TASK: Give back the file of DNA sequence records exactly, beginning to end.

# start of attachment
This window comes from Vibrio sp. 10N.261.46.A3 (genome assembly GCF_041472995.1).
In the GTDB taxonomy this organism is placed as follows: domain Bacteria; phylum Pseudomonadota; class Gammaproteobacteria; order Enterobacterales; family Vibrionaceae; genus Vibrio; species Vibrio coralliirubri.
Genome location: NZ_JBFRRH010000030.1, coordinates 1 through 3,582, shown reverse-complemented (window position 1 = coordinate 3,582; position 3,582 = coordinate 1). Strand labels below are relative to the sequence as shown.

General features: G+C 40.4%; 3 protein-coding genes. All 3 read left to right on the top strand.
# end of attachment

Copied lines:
This window comes from Vibrio sp. 10N.261.46.A3 (genome assembly GCF_041472995.1).
In the GTDB taxonomy this organism is placed as follows: domain Bacteria; phylum Pseudomonadota; class Gammaproteobacteria; order Enterobacterales; family Vibrionaceae; genus Vibrio; species Vibrio coralliirubri.
Genome location: NZ_JBFRRH010000030.1, coordinates 1 through 3,582, shown reverse-complemented (window position 1 = coordinate 3,582; position 3,582 = coordinate 1). Strand labels below are relative to the sequence as shown.

General features: G+C 40.4%; 3 protein-coding genes. All 3 read left to right on the top strand.